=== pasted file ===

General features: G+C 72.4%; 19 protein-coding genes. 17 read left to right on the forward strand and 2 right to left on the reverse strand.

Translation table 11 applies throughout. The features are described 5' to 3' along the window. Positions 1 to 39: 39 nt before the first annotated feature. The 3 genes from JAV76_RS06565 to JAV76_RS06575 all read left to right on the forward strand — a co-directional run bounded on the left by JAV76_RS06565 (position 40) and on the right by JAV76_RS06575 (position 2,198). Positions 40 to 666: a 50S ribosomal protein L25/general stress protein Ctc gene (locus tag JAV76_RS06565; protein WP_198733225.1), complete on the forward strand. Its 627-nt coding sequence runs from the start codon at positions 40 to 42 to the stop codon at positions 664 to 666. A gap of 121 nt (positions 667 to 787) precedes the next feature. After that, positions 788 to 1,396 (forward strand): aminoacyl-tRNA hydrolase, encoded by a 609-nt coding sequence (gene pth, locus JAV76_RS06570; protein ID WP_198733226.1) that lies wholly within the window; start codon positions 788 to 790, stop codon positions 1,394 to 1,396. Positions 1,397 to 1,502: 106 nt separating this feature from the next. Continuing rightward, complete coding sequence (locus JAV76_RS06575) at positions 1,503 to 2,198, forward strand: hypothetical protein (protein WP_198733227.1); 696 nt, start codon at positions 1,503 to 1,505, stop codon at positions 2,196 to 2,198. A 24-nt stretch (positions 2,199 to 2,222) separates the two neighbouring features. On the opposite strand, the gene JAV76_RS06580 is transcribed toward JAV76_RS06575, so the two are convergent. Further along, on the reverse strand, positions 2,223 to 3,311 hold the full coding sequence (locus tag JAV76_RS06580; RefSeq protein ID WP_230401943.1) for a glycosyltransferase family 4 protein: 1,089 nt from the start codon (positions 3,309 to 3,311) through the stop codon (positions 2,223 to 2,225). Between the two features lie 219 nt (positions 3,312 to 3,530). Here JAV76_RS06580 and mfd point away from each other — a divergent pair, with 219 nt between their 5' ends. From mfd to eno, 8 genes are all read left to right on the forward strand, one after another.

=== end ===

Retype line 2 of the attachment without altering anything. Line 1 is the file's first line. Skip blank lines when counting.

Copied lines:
Translation table 11 applies throughout. The features are described 5' to 3' along the window. Positions 1 to 39: 39 nt before the first annotated feature. The 3 genes from JAV76_RS06565 to JAV76_RS06575 all read left to right on the forward strand — a co-directional run bounded on the left by JAV76_RS06565 (position 40) and on the right by JAV76_RS06575 (position 2,198). Positions 40 to 666: a 50S ribosomal protein L25/general stress protein Ctc gene (locus tag JAV76_RS06565; protein WP_198733225.1), complete on the forward strand. Its 627-nt coding sequence runs from the start codon at positions 40 to 42 to the stop codon at positions 664 to 666. A gap of 121 nt (positions 667 to 787) precedes the next feature. After that, positions 788 to 1,396 (forward strand): aminoacyl-tRNA hydrolase, encoded by a 609-nt coding sequence (gene pth, locus JAV76_RS06570; protein ID WP_198733226.1) that lies wholly within the window; start codon positions 788 to 790, stop codon positions 1,394 to 1,396. Positions 1,397 to 1,502: 106 nt separating this feature from the next. Continuing rightward, complete coding sequence (locus JAV76_RS06575) at positions 1,503 to 2,198, forward strand: hypothetical protein (protein WP_198733227.1); 696 nt, start codon at positions 1,503 to 1,505, stop codon at positions 2,196 to 2,198. A 24-nt stretch (positions 2,199 to 2,222) separates the two neighbouring features. On the opposite strand, the gene JAV76_RS06580 is transcribed toward JAV76_RS06575, so the two are convergent. Further along, on the reverse strand, positions 2,223 to 3,311 hold the full coding sequence (locus tag JAV76_RS06580; RefSeq protein ID WP_230401943.1) for a glycosyltransferase family 4 protein: 1,089 nt from the start codon (positions 3,309 to 3,311) through the stop codon (positions 2,223 to 2,225). Between the two features lie 219 nt (positions 3,312 to 3,530). Here JAV76_RS06580 and mfd point away from each other — a divergent pair, with 219 nt between their 5' ends. From mfd to eno, 8 genes are all read left to right on the forward strand, one after another.